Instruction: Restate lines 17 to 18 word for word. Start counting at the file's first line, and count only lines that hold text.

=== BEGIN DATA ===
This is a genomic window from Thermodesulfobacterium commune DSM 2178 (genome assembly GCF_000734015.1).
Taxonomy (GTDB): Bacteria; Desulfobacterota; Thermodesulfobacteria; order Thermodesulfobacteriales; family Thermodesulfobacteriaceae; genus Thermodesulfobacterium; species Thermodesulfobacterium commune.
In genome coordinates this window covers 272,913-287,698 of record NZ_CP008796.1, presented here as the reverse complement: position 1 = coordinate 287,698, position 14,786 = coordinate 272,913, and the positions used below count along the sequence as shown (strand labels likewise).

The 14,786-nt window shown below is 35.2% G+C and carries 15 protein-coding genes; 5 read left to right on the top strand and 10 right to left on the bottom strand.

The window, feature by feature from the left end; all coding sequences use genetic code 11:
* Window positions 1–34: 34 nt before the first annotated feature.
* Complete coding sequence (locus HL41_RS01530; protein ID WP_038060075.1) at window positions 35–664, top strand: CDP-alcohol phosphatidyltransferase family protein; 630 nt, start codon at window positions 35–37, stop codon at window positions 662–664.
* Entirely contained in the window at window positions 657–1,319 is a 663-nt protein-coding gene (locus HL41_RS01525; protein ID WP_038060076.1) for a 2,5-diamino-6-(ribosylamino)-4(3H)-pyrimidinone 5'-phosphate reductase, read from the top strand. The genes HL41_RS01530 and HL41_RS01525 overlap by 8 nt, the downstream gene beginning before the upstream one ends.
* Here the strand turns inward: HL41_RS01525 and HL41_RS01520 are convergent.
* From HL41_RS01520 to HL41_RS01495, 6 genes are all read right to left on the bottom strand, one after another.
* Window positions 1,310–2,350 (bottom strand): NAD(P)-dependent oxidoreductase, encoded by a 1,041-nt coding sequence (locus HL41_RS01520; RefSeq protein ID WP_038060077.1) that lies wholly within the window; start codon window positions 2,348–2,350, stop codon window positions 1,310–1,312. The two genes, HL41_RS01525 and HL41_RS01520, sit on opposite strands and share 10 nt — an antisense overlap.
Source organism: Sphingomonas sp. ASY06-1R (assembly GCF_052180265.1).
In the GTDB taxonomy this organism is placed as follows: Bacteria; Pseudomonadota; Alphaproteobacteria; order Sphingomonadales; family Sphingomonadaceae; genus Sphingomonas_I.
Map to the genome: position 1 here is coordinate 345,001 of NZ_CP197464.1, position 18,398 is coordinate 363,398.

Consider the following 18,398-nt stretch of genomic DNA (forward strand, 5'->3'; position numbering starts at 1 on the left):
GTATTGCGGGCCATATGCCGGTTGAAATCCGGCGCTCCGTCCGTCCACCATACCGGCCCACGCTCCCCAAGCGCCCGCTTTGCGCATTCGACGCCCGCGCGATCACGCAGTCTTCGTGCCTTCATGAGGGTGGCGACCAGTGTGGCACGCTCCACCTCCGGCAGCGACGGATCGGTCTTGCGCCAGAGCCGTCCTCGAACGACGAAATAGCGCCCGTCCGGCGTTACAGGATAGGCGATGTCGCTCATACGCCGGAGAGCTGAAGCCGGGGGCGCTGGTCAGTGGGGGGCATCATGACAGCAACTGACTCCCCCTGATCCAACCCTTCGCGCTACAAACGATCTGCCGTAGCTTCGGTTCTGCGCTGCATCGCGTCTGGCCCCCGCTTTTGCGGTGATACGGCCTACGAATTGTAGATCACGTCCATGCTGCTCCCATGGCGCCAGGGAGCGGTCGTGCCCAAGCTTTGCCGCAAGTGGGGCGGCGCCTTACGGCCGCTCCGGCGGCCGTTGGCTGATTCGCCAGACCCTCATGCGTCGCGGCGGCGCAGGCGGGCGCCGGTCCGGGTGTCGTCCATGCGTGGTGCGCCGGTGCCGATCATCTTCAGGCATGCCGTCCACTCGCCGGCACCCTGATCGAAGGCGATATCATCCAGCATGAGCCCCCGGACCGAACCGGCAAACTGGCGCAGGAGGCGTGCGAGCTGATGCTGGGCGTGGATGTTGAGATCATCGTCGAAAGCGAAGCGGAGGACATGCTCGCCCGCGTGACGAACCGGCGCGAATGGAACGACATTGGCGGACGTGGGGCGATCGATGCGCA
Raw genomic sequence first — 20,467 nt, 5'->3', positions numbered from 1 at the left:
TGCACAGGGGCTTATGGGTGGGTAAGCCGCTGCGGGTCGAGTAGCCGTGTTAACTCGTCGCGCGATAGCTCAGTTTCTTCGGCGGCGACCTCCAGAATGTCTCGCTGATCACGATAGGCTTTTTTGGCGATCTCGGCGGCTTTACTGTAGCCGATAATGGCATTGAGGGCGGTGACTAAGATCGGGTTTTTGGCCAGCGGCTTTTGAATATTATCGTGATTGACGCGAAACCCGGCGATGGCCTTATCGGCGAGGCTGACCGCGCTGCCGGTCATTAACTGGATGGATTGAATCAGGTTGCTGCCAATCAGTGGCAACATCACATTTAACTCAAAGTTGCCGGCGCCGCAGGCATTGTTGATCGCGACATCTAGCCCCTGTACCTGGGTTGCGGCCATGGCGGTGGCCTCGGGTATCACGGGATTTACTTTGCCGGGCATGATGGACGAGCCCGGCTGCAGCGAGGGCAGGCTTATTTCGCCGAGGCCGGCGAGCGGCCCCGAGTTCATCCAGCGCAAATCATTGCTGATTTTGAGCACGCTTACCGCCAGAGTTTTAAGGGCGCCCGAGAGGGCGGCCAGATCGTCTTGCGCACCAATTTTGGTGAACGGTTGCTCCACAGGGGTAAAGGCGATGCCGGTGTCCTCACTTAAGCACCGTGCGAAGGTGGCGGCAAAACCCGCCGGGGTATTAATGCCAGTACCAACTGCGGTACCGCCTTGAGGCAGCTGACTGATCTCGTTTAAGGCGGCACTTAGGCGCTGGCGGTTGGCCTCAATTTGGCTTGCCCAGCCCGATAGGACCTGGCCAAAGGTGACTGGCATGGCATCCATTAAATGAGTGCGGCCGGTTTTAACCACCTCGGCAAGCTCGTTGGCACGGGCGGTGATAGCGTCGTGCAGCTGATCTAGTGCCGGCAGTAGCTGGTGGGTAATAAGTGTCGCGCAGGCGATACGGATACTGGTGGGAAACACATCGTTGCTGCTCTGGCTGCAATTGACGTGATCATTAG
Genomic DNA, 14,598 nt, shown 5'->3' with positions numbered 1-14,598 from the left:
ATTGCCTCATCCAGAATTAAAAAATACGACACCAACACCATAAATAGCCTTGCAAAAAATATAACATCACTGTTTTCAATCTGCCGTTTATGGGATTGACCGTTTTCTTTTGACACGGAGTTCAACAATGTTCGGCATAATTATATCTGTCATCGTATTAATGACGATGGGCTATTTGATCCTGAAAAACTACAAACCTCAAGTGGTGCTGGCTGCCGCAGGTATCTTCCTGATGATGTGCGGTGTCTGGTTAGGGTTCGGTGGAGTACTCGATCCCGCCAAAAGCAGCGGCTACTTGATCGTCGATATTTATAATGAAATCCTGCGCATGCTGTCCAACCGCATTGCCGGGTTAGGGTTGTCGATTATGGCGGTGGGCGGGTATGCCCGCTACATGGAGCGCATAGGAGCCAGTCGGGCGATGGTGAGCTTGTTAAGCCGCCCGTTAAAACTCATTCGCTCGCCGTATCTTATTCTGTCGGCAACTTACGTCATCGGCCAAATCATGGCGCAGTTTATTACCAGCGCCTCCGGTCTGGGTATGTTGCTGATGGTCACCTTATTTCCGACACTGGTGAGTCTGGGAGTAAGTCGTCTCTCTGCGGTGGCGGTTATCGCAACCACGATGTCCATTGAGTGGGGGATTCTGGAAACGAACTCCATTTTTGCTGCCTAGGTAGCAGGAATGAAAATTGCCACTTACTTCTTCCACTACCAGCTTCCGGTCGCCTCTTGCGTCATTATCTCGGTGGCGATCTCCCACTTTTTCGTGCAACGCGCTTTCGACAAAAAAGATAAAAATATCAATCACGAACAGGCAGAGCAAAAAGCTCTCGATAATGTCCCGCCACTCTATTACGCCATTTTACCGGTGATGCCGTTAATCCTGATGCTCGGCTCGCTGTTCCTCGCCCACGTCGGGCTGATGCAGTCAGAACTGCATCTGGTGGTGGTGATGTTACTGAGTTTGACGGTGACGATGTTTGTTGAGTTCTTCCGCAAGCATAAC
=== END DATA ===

Raw genomic sequence first — 20,467 nt, 5'->3', positions numbered from 1 at the left:
TGCACAGGGGCTTATGGGTGGGTAAGCCGCTGCGGGTCGAGTAGCCGTGTTAACTCGTCGCGCGATAGCTCAGTTTCTTCGGCGGCGACCTCCAGAATGTCTCGCTGATCACGATAGGCTTTTTTGGCGATCTCGGCGGCTTTACTGTAGCCGATAATGGCATTGAGGGCGGTGACTAAGATCGGGTTTTTGGCCAGCGGCTTTTGAATATTATCGTGATTGACGCGAAACCCGGCGATGGCCTTATCGGCGAGGCTGACCGCGCTGCCGGTCATTAACTGGATGGATTGAATCAGGTTGCTGCCAATCAGTGGCAACATCACATTTAACTCAAAGTTGCCGGCGCCGCAGGCATTGTTGATCGCGACATCTAGCCCCTGTACCTGGGTTGCGGCCATGGCGGTGGCCTCGGGTATCACGGGATTTACTTTGCCGGGCATGATGGACGAGCCCGGCTGCAGCGAGGGCAGGCTTATTTCGCCGAGGCCGGCGAGCGGCCCCGAGTTCATCCAGCGCAAATCATTGCTGATTTTGAGCACGCTTACCGCCAGAGTTTTAAGGGCGCCCGAGAGGGCGGCCAGATCGTCTTGCGCACCAATTTTGGTGAACGGTTGCTCCACAGGGGTAAAGGCGATGCCGGTGTCCTCACTTAAGCACCGTGCGAAGGTGGCGGCAAAACCCGCCGGGGTATTAATGCCAGTACCAACTGCGGTACCGCCTTGAGGCAGCTGACTGATCTCGTTTAAGGCGGCACTTAGGCGCTGGCGGTTGGCCTCAATTTGGCTTGCCCAGCCCGATAGGACCTGGCCAAAGGTGACTGGCATGGCATCCATTAAATGAGTGCGGCCGGTTTTAACCACCTCGGCAAGCTCGTTGGCACGGGCGGTGATAGCGTCGTGCAGCTGATCTAGTGCCGGCAGTAGCTGGTGGGTAATAAGTGTCGCGCAGGCGATACGGATACTGGTGGGAAACACATCGTTGCTGCTCTGGCTGCAATTGACGTGATCATTAG